Saddam Suddenly Looks Innocent

by Jude Wanniski

Memo To: Attorney General John Ashcroft
From: Jude Wanniski
Re: Why is He Being Held at All?

I see in the papers, John, that our government has decided that we will maintain physical custody of Saddam Hussein even after the June 30 transfer of sovereignty to an Iraqi interim government. An anonymous official told Associated Press the reason is the Iraqis do not have a prison safe enough to hold Saddam, and I suppose there may be some concern that if the Iraqi interim government got their hands on him there may be no need for a “trial.” They might sooner have him “die of natural causes” in his cell rather than have him answer the charges of war crimes, which have yet to be brought against him. But I now wonder why he is being held at all?

If you think about it, 18 months ago Saddam Hussein was sitting in his office, the duly constituted president and prime minister of Iraq, minding his own business. The United States did not have diplomatic relations with Iraq and so did not formally recognize him as head of state. But most of the rest of the world did, and Iraq had a seat at the United Nations and in its proper rotation could even take a seat on the Security Council. It was at this point that President Bush decided Saddam had weapons of destruction and was conspiring with Al Qaeda to menace peace-loving nations like the United States. He took his assertions to the UN Security Council and the Council agreed by a 15-to-0 vote to demand Saddam permit UN inspectors back into Iraq to search for the WMD. If you followed the U.N. proceedings over the following months, you will find that Baghdad fully complied with every demand made upon it by the Security Council.

Even if you missed the TV coverage, if you read the papers carefully you would find no instance where Saddam thumbed his nose at the Council. When he read of accounts from President Bush, Vice President Cheney and Secretary of State Powell that he was still hiding stuff from the inspectors that our CIA knew about, he said he would invite the CIA to come and look in every nook and cranny. Remember? And when the UN inspectors were given tips by the CIA on places to search for WMD, they did so and found no traces of WMD. Not a teensy weensy bit of evidence. So when President Bush asked the Security Council for a resolution backing a war with Iraq, the Council turned him down. The other members pointed out that U.N. diplomacy had indeed worked and that the inspectors could clean up the last bits and pieces in a few months and certify that Iraq was absolutely clean.

President Bush did have authorization from the U.S. Congress to go to war with Iraq to get his WMD, but the resolution required that before he committed troops he had to certify in letters to the House and Senate that diplomacy had failed. Mr. Bush sent such letters to the House and Senate two days before our generals led coalition troops into Iraq from Kuwait. Some members of Congress objected, but what could they do but sit back and wait for our troops to defeat the Iraqi army and then locate the hidden WMD?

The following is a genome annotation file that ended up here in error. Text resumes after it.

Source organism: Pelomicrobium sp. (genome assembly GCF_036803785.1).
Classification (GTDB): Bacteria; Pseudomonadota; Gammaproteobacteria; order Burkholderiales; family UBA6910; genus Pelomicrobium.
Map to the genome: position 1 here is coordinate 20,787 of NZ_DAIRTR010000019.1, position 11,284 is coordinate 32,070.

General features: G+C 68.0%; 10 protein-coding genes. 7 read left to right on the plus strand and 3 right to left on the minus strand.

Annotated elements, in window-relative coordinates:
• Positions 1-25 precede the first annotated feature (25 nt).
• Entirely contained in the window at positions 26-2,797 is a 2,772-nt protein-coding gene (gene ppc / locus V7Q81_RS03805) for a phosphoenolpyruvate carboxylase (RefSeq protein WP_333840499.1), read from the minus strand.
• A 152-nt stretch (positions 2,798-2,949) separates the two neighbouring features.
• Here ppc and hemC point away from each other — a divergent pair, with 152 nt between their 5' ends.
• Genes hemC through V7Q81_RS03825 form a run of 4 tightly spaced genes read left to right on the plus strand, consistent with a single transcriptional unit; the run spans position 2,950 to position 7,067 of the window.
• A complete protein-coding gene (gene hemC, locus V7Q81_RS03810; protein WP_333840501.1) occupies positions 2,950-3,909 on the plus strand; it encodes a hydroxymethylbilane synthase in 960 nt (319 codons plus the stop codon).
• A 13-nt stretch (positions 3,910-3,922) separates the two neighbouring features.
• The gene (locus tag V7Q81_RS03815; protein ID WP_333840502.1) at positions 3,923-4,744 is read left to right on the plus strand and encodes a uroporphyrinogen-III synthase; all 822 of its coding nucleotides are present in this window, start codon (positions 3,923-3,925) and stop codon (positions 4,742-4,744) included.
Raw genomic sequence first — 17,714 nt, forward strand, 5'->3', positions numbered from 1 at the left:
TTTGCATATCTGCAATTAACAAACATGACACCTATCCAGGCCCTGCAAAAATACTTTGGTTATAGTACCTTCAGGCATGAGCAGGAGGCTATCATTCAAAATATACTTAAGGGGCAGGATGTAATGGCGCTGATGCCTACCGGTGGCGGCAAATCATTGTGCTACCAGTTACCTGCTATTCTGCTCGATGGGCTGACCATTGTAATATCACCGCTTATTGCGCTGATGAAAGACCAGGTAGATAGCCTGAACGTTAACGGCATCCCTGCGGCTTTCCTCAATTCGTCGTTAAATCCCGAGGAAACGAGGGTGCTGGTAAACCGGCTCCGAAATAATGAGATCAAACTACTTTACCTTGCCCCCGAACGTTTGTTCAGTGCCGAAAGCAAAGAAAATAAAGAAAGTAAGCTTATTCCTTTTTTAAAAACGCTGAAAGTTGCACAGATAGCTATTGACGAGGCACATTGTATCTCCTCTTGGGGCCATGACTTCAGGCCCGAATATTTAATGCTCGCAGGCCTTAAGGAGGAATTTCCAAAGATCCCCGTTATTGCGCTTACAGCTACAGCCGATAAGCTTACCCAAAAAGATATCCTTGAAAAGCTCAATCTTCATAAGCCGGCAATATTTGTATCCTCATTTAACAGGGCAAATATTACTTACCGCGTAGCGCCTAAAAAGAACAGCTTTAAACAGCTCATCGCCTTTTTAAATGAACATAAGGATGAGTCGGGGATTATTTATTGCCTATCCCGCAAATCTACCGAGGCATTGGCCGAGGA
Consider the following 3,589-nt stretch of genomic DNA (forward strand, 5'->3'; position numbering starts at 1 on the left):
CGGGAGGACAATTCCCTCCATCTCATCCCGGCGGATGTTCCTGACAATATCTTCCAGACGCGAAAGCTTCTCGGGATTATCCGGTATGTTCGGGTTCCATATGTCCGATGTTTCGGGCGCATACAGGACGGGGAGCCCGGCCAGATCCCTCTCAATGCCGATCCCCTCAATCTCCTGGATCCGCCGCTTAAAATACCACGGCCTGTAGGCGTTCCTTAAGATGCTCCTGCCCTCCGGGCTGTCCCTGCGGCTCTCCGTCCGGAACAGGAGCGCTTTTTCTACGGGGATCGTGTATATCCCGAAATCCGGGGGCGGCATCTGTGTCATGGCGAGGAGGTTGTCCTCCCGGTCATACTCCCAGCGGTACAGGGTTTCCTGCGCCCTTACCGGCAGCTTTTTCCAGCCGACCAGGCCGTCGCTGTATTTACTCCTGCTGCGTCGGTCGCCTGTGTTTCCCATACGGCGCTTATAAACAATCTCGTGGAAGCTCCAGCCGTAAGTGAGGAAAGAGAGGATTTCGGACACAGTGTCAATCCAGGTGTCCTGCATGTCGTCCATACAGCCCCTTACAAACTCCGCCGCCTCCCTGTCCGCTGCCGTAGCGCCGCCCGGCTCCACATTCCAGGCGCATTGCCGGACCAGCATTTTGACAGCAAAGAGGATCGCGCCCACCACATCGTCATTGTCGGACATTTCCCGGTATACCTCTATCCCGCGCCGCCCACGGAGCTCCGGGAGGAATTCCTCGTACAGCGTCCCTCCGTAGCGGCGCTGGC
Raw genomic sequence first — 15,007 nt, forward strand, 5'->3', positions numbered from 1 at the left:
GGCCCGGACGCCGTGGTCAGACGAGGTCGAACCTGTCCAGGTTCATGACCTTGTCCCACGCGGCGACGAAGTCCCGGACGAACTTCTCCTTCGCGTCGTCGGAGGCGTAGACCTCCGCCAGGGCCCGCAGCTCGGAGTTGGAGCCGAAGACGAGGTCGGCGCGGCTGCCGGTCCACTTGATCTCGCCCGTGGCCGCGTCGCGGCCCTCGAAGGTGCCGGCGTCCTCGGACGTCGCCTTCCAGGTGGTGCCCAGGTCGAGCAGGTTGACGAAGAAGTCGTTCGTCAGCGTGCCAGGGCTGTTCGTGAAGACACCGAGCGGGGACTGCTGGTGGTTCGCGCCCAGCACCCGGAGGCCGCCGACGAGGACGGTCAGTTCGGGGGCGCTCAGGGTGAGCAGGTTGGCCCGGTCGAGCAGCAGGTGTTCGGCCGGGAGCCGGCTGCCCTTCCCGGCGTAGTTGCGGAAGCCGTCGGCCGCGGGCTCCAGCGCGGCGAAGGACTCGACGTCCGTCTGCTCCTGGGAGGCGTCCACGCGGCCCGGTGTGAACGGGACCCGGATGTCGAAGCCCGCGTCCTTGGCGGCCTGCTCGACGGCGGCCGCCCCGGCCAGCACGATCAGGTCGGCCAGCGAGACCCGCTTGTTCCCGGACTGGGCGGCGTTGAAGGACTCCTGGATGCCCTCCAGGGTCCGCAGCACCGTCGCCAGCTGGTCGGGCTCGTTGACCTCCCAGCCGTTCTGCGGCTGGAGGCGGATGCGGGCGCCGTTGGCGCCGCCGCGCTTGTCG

As we now know, Saddam Hussein was telling the truth. He had no WMD, had in fact gotten rid of them in 1991 when the U.N. passed a resolution demanding that he do so. Well, the administration of which you are the chief legal officer then insisted the war was justified because of Al Qaeda connections to Saddam’s regime. We don’t need a permission slip from the UNSC if we see there is a potential threat from a government somewhere, anywhere, that might develop WMD and give them to Al Qaeda, who would then sneak them into the United States and cause catastrophic loss of life. But now we find Saddam was absolutely telling the truth that he had no contact with Al Qaeda or Osama bin Laden and that the one overture that came from Al Qaeda to an Iraqi official several years ago, asking assistance from Baghdad, was rebuffed. Apparently our intelligence agencies knew all this, as the 9-11 Commission has since discovered, but the administration you serve chose to believe otherwise. The war went forward and the mission was accomplished, at least in its formal military phase. Estimates of the number of Iraqi military and militiamen killed in combat range as high as 60,000 and estimates of the collateral damage to civilians range from 16,000 to 35,000 deaths.

Saddam Hussein was eventually located in his spider hole and whisked away, put under lock and key in a secure prison, with the idea that he would eventually be turned over to a duly constituted court of law and tried as a war criminal. President Bush on many occasions has pointed out that Iraq is better off without Saddam because his regime was known to have used “torture and rape rooms” at Al Ghraib prison. Now you know President Bush did not order our military people to use those same rooms to rape and torture Iraqi “detainees.” He says so and I believe him. But I wonder if you have evidence that Saddam ordered the Iraqi state or local police to “torture and rape,” or might he also insist as Mr. Bush has that he was at the tippy top of the national government and if he had known what excesses were committed by local cops, he would have put a stop to it.